Menthone115273.77
Borneol11690.204.410.49
Terpinen-4-ol11771.021.45
Isomenthol11823.30-
α-Terpineol11880.540.152.670.83
Dihydrocarveol11931.70
Verbenone1205-3.00
Linalool acetate125422.35
Geranial12670.8020.38
Isobornyl acetate12850.170.163.74
Thymol12900.400.500.203.103.17
Carvacrol12980.120.5410.23
Menthyl acetate12951.16
iso-Menthyl acetate13044.10
α-Copaene13760.140.660.65
E-methyl cinnamate13781.05
Geranyl acetate13812.19
β-Bourbonene13882.470.280.82
iso-Longifolene13902.20
β-Elemene13900.571.020.29
Methyl eugenol140312.10-
E-Caryophyllene14194.083.963.908.4311.587.3210.49
Β-Ylangene14202.77
α-trans-Bergamotene14341.97
β-Copaene14321.040.23
α-Humulene14540.140.130.878.870.390.221.47
E-β-Farnesene14561.05
γ-Muurolene14802.230.87
Germacrene D14811.8124.102.541.350.2914.20
cis-Β-guaiene14931.07
β-Macrocarpene14991.81
Bicyclogermacrene15002.330.181.080.302.88
β-Bisabolene15050.950.452.48
Germacrene a15093.53
Cubebol15151.04
δ-Cadinene15230.450.126.971.052.87
Zonarene15291.300.38
Γ-Cuprenene15330.471.62
Elemol15492.624.211.39
Dodecanoic acid15661.465.59-
Spathulenol15782.540.320.570.3418.610.88
Caryophyllene oxide15831.410.191.212.090.531.171.992.18
Benzophenone16272.70
Caryophylla-4 (12), 8 (13)-diene-5β-ol16400.251.87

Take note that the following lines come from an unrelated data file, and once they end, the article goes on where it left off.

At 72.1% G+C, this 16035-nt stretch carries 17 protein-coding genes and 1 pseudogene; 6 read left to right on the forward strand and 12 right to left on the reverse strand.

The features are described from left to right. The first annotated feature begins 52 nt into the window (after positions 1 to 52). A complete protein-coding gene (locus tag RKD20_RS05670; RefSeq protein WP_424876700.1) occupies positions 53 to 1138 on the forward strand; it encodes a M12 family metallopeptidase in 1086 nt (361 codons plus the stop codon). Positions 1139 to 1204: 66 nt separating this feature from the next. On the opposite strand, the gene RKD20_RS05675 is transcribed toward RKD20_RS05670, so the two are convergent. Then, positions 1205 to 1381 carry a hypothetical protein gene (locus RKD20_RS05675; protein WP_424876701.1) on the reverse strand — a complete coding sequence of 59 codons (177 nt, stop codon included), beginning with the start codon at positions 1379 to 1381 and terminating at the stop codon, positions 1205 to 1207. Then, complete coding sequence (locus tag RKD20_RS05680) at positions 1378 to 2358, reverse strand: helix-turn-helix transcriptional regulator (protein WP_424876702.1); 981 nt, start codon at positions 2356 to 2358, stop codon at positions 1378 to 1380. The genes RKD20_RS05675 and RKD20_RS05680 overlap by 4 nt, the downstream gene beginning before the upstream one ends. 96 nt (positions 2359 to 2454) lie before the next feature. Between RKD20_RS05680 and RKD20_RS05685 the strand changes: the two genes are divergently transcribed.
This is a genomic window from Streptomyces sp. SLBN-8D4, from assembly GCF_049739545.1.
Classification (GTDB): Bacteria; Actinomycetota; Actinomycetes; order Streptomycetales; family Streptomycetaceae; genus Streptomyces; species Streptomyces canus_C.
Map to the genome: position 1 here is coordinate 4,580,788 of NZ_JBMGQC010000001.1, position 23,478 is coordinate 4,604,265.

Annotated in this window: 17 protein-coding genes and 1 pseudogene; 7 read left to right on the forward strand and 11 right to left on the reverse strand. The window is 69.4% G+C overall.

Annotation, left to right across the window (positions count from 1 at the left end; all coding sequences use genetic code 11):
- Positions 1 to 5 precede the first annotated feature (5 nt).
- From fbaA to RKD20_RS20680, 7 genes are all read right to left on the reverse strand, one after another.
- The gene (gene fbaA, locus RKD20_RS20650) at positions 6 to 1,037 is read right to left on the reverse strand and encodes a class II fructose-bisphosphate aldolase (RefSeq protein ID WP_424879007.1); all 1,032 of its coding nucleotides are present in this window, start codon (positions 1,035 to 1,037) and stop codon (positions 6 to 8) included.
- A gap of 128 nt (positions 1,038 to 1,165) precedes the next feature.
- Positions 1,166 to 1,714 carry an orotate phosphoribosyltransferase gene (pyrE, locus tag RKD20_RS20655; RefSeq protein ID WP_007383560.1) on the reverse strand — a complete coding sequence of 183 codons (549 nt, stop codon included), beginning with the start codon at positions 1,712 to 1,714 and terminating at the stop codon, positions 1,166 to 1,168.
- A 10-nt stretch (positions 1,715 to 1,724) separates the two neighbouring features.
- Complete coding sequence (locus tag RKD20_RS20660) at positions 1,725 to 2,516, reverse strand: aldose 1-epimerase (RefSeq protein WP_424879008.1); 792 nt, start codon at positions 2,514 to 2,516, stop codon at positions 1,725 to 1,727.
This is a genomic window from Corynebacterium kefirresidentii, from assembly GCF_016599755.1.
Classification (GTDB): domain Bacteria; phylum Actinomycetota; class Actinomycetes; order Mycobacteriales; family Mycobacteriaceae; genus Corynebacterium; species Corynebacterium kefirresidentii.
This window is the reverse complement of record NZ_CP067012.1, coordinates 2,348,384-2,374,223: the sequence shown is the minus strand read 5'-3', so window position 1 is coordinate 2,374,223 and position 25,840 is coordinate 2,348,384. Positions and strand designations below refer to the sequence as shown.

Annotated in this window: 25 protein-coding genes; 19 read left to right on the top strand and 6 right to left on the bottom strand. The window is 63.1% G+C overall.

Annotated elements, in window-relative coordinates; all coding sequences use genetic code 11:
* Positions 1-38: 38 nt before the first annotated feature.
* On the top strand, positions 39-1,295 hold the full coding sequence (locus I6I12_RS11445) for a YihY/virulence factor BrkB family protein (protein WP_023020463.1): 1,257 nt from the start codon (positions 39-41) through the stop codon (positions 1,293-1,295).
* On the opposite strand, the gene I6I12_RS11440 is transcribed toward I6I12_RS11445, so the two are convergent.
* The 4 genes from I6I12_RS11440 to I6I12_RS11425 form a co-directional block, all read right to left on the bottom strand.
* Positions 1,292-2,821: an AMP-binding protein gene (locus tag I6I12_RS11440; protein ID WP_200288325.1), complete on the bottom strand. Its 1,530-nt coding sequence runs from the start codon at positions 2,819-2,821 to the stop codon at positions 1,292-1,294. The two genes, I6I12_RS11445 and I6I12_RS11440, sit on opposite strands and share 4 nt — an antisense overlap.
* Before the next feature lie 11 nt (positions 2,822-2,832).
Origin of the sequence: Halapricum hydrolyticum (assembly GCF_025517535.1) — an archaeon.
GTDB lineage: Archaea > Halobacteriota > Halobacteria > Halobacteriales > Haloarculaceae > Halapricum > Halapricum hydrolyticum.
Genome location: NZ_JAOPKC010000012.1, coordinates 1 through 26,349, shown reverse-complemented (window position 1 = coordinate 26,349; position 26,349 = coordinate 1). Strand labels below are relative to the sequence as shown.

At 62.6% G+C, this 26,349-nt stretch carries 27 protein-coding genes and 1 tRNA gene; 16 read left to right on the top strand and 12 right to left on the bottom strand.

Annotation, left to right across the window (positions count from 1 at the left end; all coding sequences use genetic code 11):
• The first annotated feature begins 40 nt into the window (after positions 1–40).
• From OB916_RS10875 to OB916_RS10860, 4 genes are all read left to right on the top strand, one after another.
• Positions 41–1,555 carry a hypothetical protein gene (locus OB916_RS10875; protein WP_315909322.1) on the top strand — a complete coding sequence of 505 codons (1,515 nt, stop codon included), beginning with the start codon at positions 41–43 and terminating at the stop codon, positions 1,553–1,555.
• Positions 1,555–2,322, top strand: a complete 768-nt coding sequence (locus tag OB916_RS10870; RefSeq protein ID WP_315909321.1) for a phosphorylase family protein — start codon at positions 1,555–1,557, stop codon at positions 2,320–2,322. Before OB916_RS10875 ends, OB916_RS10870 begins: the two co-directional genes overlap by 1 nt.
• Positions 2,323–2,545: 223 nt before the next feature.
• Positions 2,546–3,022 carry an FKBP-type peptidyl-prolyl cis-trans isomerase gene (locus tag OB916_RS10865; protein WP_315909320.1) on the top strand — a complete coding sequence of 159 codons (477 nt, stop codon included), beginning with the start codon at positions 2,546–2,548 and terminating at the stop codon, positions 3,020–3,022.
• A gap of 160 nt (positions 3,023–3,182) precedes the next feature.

Epi-α-muurolol16421.001.63
Cubenol16460.150.640.663.46
α-Cadinol16540.331.100.701.450.54
7-Epi-α-eudesmol16632.29
Khusinol16762.37
Epi-α-bisabolol16840.221.121.880.63
α-Costol17741.24
Cyclopentadecanolide18331.12
E,E-farnesyl acetate18433.27
Phenyl ethyl octanoate.18470.841.17
Isophyllocladene19682.33
Hexadecanoic acid199512.0912.68
Eicosane200010.89
Sclareolide20665.52
N-Octadecanol20771.08
Pseudo-phytol20183.25
Linoleic acid21336.033.99
Oleic acid21421.83
n-Docosane22002.940.75
n-Tricosane23001.542.31
Isopimarol23101.541.900.63
n-Pentacosan25000.344.302.08
Hexacosane26004.541.300.69
Heptacosane27004.16-
Octacosane28001.182.941.74

Total99.9899.9999.0194.399.9910−72.8989.07
Monoterpenes1.302.852.044.3314.1722.483.7823.32
Oxygenated monoterpenes11.5589.462.711.1644.8153.4720.3818.26
Sesquiterpenes14.145.4349.3012.9222.7814.159.1836.92
Oxygenated sesquiterpenes10.192.0511.0314.742.389.5828.5610.57
Diterpenes4.31
Oxygenated diterpenes3.9711.501.900.63
Fatty acids and derivatives0.2023.9022.250.420.325.59
Hydrocbons4.9220.7213.534.77-
Phenylpropanoids and other compounds62.80.750.50
Unknown0.391,87


Plant speciesPlant organs usedPlant originFrequency of use

Origanum vulgare L.Aerial parts of plantWildStill being used
Thymus serpyllum L.Aerial parts of plantWildStill being used
Mentha longifolia (L.) L.Aerial parts of plantWildOccasionally used
Melissa officinalis L.Aerial parts of plantWildOccasionally used
Ocimum basilicum L.Aerial parts of plantCultivatedOccasionally used
Teucrium chamaedrys L.Aerial parts of plantWildRarely used
Sideritis scardica Griseb.Aerial parts of plantWildStill being used
Rosmarinus officinalis L.Aerial parts of plantCultivatedRarely used

3.1. Statistical Analysis

Principal Component Analysis (PCA) has been used with the aim of grouping plant species of the Lamiaceae family, which have been used traditionally as teas on the basis of their chemical composition.